Palm Canyon Flash Flood!

Hiking the Palm Canyon Nature Trail reveals the drama of a massive, 100-year flash flood that raged through here in September 2004. A sudden thunderstorm drenched the mountains above, resulting in a huge waterfall and raging river crashing down the canyon pushing palm trees and boulders along the way. It destroyed several campsites and left the hook-up area under two feet of mud.

For a celebration of New Year’s and the one-year anniversary of our trailer, we raised our Earth flag at Palm Canyon Campground, in Anza-Borrego Desert State Park, CA., and hoped that it would not rain.



Anza-Borrego Desert State Park, with its 1600 square miles, is the largest contiguous state park in the United States outside of Alaska, and is now celebrating its 75th Anniversary. The first part of its name is attributed to Juan Bautista de Anza, the Spanish captain of the historic 1775-76 San Francisco colonial expedition, which passed through the area. The second half of the name, Borrego, is Spanish for sheep. This park is one of the last refuges for the majestic, and endangered Peninsular Bighorn Sheep (humans have destroyed much of their habitat). This park also often has spectacular, spring wild flower displays.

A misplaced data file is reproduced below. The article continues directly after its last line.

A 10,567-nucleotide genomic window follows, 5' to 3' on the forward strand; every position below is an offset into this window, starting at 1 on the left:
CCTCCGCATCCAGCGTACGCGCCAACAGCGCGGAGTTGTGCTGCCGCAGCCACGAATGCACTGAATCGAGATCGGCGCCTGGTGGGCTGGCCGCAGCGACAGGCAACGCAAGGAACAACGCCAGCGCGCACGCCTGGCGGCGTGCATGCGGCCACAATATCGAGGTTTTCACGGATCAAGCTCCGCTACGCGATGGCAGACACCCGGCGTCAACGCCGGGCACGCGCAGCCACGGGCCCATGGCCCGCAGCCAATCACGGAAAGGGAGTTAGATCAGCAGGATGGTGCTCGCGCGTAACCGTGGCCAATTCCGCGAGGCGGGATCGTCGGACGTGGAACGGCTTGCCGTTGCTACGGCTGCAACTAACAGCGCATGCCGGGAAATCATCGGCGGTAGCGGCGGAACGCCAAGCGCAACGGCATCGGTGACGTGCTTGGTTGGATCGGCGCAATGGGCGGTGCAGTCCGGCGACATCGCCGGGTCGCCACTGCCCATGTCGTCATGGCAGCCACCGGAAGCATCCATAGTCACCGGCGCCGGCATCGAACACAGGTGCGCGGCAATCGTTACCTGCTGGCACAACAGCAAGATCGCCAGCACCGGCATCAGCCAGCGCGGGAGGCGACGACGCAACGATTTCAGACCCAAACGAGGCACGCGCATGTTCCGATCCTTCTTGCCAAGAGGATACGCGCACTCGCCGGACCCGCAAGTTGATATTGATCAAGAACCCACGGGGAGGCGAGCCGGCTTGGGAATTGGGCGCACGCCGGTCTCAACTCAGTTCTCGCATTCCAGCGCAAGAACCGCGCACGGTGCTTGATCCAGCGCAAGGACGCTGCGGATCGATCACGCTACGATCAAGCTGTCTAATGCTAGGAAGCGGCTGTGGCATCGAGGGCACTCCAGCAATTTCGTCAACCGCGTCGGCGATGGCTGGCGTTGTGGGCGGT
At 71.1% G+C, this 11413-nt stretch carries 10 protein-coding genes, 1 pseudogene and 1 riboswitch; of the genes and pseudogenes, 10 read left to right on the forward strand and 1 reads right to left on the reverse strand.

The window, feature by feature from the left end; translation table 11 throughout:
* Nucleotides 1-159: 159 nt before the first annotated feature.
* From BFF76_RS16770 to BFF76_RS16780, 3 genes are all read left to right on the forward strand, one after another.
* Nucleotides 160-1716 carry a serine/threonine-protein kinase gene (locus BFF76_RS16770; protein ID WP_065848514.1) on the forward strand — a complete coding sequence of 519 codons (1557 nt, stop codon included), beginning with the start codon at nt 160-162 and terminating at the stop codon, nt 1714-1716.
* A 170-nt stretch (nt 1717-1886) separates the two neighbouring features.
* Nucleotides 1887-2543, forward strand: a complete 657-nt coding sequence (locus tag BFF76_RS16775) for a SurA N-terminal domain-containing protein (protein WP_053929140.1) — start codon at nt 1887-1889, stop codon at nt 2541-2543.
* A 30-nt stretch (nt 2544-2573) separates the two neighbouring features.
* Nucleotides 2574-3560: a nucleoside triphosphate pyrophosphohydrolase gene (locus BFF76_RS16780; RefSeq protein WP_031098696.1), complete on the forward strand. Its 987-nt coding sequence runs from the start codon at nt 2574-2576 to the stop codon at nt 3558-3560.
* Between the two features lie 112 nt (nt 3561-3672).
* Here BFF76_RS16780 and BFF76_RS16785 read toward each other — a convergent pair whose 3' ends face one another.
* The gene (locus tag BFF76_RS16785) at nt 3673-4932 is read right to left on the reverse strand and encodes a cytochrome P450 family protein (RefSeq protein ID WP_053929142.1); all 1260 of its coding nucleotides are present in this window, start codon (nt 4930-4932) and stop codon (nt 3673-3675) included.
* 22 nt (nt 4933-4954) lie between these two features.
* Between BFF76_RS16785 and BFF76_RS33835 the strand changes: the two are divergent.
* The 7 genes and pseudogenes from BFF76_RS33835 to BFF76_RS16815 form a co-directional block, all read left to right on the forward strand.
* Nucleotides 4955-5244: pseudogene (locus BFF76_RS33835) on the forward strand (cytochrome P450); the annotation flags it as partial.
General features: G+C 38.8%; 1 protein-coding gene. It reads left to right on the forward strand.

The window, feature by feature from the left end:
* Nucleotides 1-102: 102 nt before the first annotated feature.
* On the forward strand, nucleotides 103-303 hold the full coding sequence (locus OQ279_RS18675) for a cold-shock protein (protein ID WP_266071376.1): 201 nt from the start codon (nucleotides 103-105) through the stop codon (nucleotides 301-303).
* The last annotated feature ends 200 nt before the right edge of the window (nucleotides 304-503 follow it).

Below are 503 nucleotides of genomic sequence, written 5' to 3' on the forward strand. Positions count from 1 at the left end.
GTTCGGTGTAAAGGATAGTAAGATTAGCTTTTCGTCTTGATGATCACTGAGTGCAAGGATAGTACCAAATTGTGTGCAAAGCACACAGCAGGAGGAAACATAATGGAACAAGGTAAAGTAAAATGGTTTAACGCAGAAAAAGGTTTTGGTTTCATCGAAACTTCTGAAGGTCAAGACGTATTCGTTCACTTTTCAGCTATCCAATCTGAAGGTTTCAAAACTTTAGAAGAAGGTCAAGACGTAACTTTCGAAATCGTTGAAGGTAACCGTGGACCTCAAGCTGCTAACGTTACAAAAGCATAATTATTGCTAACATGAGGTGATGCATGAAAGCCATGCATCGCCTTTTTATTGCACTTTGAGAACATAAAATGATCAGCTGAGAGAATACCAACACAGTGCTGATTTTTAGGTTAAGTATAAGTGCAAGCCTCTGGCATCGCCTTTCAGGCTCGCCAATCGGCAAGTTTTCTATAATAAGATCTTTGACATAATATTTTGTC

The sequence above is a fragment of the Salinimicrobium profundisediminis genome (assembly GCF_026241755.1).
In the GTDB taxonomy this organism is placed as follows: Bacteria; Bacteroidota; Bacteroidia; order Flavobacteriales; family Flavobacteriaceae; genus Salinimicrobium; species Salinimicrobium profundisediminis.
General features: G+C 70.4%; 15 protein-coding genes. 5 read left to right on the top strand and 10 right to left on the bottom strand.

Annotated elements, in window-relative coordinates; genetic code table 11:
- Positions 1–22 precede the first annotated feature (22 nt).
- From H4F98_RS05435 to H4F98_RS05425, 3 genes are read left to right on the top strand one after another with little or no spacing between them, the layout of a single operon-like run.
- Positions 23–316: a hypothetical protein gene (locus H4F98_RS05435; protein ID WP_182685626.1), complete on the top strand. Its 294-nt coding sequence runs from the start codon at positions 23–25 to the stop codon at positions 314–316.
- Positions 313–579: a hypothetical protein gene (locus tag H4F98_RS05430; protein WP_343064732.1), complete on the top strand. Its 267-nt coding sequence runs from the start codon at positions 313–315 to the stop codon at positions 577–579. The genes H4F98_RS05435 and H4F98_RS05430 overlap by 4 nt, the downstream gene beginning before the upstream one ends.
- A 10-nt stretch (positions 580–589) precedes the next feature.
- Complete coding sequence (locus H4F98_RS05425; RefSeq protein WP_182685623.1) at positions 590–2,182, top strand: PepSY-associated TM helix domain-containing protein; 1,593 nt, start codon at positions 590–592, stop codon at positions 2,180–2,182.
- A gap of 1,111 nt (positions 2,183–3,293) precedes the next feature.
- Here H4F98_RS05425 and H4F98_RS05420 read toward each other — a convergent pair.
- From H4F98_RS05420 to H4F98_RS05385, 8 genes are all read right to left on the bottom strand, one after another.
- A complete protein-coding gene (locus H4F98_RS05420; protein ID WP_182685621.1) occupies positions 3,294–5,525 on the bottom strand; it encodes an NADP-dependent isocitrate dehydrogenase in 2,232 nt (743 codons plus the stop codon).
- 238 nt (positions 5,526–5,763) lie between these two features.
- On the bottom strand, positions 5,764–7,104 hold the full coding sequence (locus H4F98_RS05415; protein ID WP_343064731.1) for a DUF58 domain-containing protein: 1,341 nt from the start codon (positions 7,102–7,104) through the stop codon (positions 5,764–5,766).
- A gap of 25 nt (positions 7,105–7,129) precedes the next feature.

The weather turned out gorgeous for the most part, so I joined our friends, Michael and Theresa, on a hike up Palm Canyon. I checked the latest weather forecast to make sure there were no flash flood warnings, wore layers of clothing and took water (this time) for safety and comfort.


The Palm Canyon Nature Trail is a three-mile round-trip featuring a native palm oasis. I followed Michael and Theresa as we took in the panoramic view of the canyon near the beginning of the trail. Even here we see evidence of that massive flash flood. Palm trees lay scattered about like headless corpses, having lost their crowns and roots by the tumbling action of the turbulent water as they were brought down the canyon.


One has only to gaze upon the sheer size of the massive boulders that came crashing down the canyon from the floodwaters to appreciate the powerful forces of nature.


(To appreciate the scale: click on the image to see the hikers coming down on right side.)


We’ll rest here for now. Then press on with our journey and explorations up Palm Canyon. We’ll see what’s special about that clump of palm trees seen in back of me, after I enjoy sitting on this log awhile and listen to the trickling creek below.